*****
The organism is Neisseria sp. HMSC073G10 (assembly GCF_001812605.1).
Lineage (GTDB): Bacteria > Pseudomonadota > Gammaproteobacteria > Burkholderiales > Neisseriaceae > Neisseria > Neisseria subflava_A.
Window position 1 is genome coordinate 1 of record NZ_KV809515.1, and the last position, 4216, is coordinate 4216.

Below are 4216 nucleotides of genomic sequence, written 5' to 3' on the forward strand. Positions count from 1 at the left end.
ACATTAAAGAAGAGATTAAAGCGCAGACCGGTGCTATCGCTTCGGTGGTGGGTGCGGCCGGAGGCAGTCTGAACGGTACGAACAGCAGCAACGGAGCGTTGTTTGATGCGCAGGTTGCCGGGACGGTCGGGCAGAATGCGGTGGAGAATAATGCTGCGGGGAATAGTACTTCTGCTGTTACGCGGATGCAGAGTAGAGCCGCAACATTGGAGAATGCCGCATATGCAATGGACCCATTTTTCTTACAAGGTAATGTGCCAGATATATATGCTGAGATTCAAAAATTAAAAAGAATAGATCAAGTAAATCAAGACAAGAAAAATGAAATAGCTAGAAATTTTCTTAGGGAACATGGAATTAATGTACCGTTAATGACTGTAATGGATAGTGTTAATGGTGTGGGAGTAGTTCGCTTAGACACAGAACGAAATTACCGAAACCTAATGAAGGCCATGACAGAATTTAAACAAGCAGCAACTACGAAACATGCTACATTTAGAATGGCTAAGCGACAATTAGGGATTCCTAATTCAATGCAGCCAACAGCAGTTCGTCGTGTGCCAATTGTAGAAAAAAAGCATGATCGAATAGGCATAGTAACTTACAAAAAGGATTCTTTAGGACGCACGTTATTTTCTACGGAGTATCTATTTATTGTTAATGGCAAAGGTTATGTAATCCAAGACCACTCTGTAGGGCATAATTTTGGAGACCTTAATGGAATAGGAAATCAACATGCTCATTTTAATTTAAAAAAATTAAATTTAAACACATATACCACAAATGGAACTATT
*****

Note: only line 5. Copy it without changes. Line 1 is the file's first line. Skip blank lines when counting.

ACATTAAAGAAGAGATTAAAGCGCAGACCGGTGCTATCGCTTCGGTGGTGGGTGCGGCCGGAGGCAGTCTGAACGGTACGAACAGCAGCAACGGAGCGTTGTTTGATGCGCAGGTTGCCGGGACGGTCGGGCAGAATGCGGTGGAGAATAATGCTGCGGGGAATAGTACTTCTGCTGTTACGCGGATGCAGAGTAGAGCCGCAACATTGGAGAATGCCGCATATGCAATGGACCCATTTTTCTTACAAGGTAATGTGCCAGATATATATGCTGAGATTCAAAAATTAAAAAGAATAGATCAAGTAAATCAAGACAAGAAAAATGAAATAGCTAGAAATTTTCTTAGGGAACATGGAATTAATGTACCGTTAATGACTGTAATGGATAGTGTTAATGGTGTGGGAGTAGTTCGCTTAGACACAGAACGAAATTACCGAAACCTAATGAAGGCCATGACAGAATTTAAACAAGCAGCAACTACGAAACATGCTACATTTAGAATGGCTAAGCGACAATTAGGGATTCCTAATTCAATGCAGCCAACAGCAGTTCGTCGTGTGCCAATTGTAGAAAAAAAGCATGATCGAATAGGCATAGTAACTTACAAAAAGGATTCTTTAGGACGCACGTTATTTTCTACGGAGTATCTATTTATTGTTAATGGCAAAGGTTATGTAATCCAAGACCACTCTGTAGGGCATAATTTTGGAGACCTTAATGGAATAGGAAATCAACATGCTCATTTTAATTTAAAAAAATTAAATTTAAACACATATACCACAAATGGAACTATT